First of two parts
SOUTHAMPTON, N.Y. – In 240 days, the USGA is going to tee it up at Shinnecock Hills Golf Club, a course synonymous with Titanic, Hindenburg and the Great Chicago Fire as monumental disasters in world history.
Of course, no one died at Shinnecock on that Sunday, June 20, 2004, but the world as the USGA knew it would be changed forever. So, too, would the manner in which the organization contested its U.S. Opens.
At the biggest self-inflicted blunder in major-championship golf, Shinnecock Hills on Long Island, N.Y., was set up in a way that made it inherently unplayable. Twenty-eight of the 66 players who made the cut did not break 80 in the final round. The scoring average was 78.727, nearly nine shots higher than par, and complaints piled up like bogeys.
No one had bigger gripes than Kevin Stadler and J.J. Henry. Stadler was playing in his first Open and paired with Henry in the 9:10 a.m. tee time, the first of the day.
When they reached the par-3 seventh hole, a 189-yarder with a right-to-left green that slopes away from the golfer and is named Redan, after the iconic 15th at North Berwick in Scotland, the full might of the USGA’s incompetence and Shinnecock Hills fell on them. Both recorded triple-bogey 6s.
The hole clearly was unplayable: a rock-hard putting surface that was growing harder as a warm, northerly wind dried the green, and 64 more players still needed to play the hole.
“I turned on my television this morning and saw what was going on and realized that it was going to be a little bit on the comic side today,” said Jeff Maggert, who was playing in one of the last groups on Sunday and ultimately finished third, five strokes behind winner Retief Goosen. “I knew you'd have to play almost a perfect round of golf to really get out there and play without any bogeys, and I felt like you're going to make some bogeys today and you're going to get some really stupid bounces with the golf ball.”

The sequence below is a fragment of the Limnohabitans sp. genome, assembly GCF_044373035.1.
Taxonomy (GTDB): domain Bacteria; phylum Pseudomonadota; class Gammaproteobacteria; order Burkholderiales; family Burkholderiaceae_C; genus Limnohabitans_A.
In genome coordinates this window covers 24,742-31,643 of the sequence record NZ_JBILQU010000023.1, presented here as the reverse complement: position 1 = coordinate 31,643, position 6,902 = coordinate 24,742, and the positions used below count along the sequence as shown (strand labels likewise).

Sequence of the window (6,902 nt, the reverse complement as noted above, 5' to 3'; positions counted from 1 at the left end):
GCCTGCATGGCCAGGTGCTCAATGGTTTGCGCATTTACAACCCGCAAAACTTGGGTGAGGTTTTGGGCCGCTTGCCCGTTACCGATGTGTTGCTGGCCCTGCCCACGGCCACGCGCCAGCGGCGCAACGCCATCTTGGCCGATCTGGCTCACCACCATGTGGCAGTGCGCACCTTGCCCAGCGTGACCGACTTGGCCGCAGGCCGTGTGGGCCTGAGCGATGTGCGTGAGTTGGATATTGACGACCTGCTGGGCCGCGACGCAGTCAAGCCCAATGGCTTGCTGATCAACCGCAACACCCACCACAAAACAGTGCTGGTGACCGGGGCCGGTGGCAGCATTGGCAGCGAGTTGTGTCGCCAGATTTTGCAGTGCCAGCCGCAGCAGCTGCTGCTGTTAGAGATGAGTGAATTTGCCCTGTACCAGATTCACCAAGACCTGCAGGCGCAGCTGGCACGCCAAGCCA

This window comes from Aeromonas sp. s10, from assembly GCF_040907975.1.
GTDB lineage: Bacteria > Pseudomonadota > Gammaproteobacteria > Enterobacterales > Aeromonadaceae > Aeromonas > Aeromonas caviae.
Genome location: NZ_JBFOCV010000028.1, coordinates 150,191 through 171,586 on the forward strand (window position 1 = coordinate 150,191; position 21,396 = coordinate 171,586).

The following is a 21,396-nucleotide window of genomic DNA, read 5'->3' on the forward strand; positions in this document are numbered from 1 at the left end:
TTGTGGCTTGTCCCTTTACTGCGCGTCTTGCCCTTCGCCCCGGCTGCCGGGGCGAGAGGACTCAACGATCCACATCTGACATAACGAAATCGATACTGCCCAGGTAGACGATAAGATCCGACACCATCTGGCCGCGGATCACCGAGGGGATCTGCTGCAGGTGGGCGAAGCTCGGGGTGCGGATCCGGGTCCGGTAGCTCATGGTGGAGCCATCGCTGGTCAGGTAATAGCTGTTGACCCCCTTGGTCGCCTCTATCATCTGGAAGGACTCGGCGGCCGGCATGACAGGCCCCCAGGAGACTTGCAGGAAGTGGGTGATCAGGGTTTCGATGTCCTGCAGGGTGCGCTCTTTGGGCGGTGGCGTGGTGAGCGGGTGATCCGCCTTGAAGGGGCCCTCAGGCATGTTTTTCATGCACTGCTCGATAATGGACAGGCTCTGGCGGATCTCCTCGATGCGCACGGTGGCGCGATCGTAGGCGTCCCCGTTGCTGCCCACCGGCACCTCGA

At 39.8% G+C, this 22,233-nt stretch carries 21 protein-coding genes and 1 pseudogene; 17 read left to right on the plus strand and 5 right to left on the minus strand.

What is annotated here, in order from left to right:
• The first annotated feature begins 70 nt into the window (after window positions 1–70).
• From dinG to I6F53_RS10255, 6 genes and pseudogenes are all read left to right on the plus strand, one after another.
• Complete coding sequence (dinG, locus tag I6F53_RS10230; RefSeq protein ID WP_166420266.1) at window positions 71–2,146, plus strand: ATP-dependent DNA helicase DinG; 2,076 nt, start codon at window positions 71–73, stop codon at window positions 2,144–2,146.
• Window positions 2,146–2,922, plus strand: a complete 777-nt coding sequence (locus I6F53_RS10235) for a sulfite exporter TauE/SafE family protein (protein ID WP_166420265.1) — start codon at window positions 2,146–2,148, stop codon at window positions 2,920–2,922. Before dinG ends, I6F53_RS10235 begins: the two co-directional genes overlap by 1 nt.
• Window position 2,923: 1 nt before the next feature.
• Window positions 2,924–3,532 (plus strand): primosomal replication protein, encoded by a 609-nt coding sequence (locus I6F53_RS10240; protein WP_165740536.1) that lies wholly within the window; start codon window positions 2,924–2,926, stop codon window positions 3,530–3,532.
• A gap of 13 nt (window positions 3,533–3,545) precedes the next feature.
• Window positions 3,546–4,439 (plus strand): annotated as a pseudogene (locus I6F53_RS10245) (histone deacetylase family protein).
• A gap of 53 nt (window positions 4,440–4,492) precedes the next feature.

Walter Driver, who was vice president of the USGA and chairman of the championship committee, talked about having to syringe greens at times, providing an advantage to some versus others and how for three days, the USGA basically got the setup right.
“This is a very difficult wind,” Driver, who would serve as USGA president in 2006-07, said during the final round as criticism mounted. “It did dry out. It became very difficult, but we start setting courses up for championships four and five years in advance, and you cannot change an Open course setup in 12 hours. It's not possible. So, we went from having lots of compliments for what we did for three days, and then the wind blew harder and in a different direction than we anticipated, and you simply can't go redo the greens in 12 hours.”
On a recent trip to Shinnecock, Jeff Hall, the USGA’s managing director of rules and open championships who was on the grounds for the 2004 Open but not responsible for setup, said the course played as the USGA wanted for three days. Of course, if the Open were a three-day event, Phil Mickelson, the 2004 runner-up, would have at least two U.S. Open victories. Major-championship golf spans four days, not three – unless you’re part of the LPGA, and then it’s negotiable.
All comedy aside, that Sunday in 2004 lives with the USGA and will not be exorcised until a successful Open plays out at Shinnecock.
Coming Tuesday: What will the USGA, with Hall and Mike Davis, the executive director and chief executive officer, now in charge, do with Shinnecock to ensure that there is no repeat of 2004 when the U.S. Open returns June 14-17?
Alex Miceli is the founder and publisher of Morning Read. Email: email@example.com; Twitter: @AlexMiceli